Delaney has developed the ‘Dorabella Model’ which, he believes, is well suited to meeting the complex needs presented by this client group. His description is that the model is “fully person centred and behavioural in nature. It addresses all areas of substance misuse, culminating in a bespoke service meeting the individual needs of service users”. Programme modules address motivation, self-awareness and behaviours linked with substance misuse. It goes on to address safe and risky thoughts, looking at the consequences of actions and problem solving. The approach offers the potential to meet the needs of this client group in a holistic way. It is hoped that commissioners will soon see that this represents a major step forward in service provision.
There is also a converse challenge for established residential rehabilitation centres to consider whether their programmes can be adapted for people with learning disabilities. The emphasis should be on concrete step-by-step problem solving and management of behavioural changes.
The next challenge would be to convince commissioners and purchasers of services that their service could provide a safe place for vulnerable people with learning disabilities. Under new registration guidance issued by the CSCI, there would not be the need to apply for additional conditions of registration. Instead, this could simply be built into the “statement of purpose” which each service already possesses.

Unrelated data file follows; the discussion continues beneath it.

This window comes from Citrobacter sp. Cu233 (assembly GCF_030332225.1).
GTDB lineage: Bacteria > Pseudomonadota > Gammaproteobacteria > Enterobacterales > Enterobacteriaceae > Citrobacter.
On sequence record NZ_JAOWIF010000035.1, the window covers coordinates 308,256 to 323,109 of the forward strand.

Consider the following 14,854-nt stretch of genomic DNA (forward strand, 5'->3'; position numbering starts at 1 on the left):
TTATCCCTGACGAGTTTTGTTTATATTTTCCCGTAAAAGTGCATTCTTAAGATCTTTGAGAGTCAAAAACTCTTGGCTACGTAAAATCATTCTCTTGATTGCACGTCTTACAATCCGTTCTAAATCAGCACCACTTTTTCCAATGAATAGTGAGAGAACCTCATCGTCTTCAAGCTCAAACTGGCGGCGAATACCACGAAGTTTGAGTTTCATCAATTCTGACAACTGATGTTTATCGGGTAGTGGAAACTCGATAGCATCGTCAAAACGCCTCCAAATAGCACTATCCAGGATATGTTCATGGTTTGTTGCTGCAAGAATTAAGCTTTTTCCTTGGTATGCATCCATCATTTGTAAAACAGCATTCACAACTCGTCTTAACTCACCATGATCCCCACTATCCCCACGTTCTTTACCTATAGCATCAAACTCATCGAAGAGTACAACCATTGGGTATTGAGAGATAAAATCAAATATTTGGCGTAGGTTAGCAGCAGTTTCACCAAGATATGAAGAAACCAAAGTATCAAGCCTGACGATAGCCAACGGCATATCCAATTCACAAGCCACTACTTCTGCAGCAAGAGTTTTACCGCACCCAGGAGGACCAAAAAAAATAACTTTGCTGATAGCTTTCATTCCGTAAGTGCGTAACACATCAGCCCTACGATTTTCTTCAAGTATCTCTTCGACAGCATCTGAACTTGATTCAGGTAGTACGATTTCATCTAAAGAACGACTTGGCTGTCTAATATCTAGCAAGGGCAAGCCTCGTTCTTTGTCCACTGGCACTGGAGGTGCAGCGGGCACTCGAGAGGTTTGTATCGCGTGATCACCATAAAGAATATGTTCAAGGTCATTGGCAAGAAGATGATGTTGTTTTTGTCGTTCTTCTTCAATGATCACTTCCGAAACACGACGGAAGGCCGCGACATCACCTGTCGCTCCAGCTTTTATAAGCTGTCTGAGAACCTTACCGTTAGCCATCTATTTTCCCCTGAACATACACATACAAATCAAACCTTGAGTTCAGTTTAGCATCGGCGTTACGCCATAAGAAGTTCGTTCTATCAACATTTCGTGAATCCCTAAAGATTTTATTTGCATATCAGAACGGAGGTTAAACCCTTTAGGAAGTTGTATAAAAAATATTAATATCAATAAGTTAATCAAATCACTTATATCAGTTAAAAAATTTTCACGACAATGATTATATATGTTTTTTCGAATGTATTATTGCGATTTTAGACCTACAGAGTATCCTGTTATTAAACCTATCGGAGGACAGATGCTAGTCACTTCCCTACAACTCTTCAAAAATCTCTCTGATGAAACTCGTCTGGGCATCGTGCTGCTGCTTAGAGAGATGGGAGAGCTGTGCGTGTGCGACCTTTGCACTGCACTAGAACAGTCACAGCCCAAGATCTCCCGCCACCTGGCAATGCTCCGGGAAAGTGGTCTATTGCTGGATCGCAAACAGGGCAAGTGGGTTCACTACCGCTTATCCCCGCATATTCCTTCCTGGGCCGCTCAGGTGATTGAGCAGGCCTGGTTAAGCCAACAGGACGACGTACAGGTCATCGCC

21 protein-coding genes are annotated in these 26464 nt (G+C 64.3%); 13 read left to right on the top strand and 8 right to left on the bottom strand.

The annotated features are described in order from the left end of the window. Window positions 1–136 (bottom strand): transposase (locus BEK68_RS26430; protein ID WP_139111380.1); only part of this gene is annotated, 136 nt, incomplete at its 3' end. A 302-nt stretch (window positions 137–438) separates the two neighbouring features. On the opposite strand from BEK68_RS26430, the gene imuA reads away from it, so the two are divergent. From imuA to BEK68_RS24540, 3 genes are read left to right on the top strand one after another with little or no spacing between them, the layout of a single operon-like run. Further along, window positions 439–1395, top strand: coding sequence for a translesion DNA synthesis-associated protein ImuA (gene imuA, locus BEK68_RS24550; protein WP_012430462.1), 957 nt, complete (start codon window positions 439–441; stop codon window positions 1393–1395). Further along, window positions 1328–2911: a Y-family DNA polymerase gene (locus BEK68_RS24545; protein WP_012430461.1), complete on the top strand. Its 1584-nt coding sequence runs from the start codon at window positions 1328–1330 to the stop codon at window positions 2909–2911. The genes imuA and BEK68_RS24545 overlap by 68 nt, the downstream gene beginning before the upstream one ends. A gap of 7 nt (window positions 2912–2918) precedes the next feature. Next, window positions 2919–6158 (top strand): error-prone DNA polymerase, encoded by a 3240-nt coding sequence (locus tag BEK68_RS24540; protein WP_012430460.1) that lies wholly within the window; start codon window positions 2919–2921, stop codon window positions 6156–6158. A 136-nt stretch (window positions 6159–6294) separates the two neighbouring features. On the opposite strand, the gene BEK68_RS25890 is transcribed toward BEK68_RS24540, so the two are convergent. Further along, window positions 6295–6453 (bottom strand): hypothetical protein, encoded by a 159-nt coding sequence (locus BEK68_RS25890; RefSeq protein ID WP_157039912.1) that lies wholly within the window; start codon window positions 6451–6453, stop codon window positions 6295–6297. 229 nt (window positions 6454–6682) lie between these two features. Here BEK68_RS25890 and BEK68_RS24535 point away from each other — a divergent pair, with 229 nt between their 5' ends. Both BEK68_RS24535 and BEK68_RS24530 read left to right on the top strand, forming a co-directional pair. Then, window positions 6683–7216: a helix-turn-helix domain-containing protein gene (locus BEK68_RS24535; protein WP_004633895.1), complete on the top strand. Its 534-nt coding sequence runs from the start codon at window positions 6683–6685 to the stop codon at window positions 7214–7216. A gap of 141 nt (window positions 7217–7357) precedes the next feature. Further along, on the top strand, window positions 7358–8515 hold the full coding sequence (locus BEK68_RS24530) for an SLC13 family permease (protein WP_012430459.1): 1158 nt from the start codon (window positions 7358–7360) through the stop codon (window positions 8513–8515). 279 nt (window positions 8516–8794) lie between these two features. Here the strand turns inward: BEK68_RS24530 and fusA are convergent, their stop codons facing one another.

Elderly People and substance misuse
This area could be even more overlooked than the preceding issue. Research is thin on the ground and much alcohol misuse amongst elderly people is probably under-reported.
The UK Inquiry into Mental Health and Well-Being in Later Life concluded simply that “more work is needed to gain a better understanding of alcohol misuse and mental health in later life”.
Alcohol Concern’s study found that, of people aged over 60 years old, about 23% of men and 8% of women endangered their health by drinking above the recommended guidelines. This means that over 2.5million older people are drinking at least five days a week. Furthermore, Alcohol Concern states that it is likely that this level is under-reported and that it might go undetected for longer than other age groups.